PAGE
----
Moreover, efficiency is not the only important value; governments need to consider other factors as well, such as justice, equality, and political sustainability. So we built in additional rounds of discussion in which the calculations and rankings could be challenged, including having a special panel of top economists scrutinize all the findings, make sure all variables were considered, and adjust the rankings as appropriate. 

For example, microfinance programs have a relatively low economic return, but they promote equality and often benefit the poorest of the poor and so have more going for them than one might assume at first glance. A similar effect is true for family subsidies designed to prevent child marriage. The educational benefits of a delay in marriage are well established, but the broader social and health benefits are challenging to study. A simple economic cost-benefit analysis underestimates these and overlooks the moral benefits of deterring child marriage.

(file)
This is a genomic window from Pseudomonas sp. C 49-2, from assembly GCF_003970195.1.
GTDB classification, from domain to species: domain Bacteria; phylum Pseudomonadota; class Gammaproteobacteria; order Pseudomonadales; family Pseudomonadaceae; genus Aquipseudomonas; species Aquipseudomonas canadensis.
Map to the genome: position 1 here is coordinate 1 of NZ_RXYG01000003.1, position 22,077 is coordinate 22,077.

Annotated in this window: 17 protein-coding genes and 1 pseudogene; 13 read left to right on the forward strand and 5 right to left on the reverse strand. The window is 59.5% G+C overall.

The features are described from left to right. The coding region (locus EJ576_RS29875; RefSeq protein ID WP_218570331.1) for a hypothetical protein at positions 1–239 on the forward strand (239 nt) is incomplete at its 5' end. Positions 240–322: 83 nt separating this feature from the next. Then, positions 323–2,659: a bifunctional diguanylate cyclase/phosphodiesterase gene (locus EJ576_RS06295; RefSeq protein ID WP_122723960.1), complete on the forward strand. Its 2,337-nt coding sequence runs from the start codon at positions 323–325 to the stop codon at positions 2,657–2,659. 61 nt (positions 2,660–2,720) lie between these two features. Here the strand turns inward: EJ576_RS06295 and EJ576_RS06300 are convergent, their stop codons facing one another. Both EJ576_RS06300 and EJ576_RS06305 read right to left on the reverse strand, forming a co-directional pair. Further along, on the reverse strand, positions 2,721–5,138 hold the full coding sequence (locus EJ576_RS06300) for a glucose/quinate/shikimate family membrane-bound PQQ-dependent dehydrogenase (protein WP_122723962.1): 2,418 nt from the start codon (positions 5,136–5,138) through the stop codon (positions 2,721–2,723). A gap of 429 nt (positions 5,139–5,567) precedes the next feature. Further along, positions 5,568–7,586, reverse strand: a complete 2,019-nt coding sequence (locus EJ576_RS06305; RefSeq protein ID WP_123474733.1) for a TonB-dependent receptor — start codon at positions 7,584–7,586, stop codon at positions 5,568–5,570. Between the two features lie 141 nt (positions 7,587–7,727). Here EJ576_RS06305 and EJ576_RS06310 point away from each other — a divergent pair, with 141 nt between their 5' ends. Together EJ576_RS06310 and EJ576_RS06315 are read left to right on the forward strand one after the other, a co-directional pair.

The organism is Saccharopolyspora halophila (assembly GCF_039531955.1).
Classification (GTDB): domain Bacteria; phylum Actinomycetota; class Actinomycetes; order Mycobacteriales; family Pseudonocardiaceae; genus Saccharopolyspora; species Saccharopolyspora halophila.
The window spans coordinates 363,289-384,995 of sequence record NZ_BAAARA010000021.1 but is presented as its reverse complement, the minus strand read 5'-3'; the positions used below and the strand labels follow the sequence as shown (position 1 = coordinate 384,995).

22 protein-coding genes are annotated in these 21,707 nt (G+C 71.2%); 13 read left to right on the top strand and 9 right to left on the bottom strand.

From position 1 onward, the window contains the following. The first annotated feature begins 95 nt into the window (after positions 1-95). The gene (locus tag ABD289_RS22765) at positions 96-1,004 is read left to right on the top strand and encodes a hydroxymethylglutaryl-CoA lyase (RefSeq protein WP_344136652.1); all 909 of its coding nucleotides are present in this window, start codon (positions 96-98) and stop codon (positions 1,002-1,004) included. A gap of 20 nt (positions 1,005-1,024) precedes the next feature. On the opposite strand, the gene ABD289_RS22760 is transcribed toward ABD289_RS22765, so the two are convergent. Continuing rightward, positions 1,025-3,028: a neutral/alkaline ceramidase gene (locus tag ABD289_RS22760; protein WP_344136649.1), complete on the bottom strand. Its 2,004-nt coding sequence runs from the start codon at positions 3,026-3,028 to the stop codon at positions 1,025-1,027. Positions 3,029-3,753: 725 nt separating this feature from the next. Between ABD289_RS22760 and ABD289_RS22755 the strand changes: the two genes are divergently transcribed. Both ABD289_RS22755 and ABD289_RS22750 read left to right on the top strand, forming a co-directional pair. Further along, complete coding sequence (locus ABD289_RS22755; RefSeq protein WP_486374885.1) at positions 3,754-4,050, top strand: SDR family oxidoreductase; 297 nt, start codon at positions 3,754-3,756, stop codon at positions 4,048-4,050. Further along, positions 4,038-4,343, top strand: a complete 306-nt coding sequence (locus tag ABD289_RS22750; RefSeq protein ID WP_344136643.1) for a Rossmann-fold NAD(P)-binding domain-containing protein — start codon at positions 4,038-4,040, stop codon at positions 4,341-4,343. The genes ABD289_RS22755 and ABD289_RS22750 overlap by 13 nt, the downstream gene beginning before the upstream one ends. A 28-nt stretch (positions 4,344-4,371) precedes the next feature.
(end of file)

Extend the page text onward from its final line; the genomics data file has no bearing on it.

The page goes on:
Each $1 spent on further trade liberalization would bring the country $10 in benefits.

In the end, the project’s most important finding related to the treatment of tuberculosis. It turns out that one in every 11 deaths in Bangladesh is caused by tuberculosis and that virtually all of those deaths are preventable. Today, proven treatments can cure TB patients for about $100 each. And yet nine Bangladeshis die from the disease every hour nevertheless. Why? Because only half of those who need treatment get it, thanks to the limited reach of Bangladesh’s health-care system, popular ignorance about how the disease is transmitted, and the shame and stigma associated with diagnosis.

Treating all TB patients in Bangladesh appropriately would not be easy or free. Identifying and treating people with the disease would require extensive outreach initiatives, costing $402 per death avoided. The value of the average life gained from those efforts, however, would be $8,503. So every $1 spent on treating TB—one of the country’s crucial problems—would produce an impressive $21 of benefits.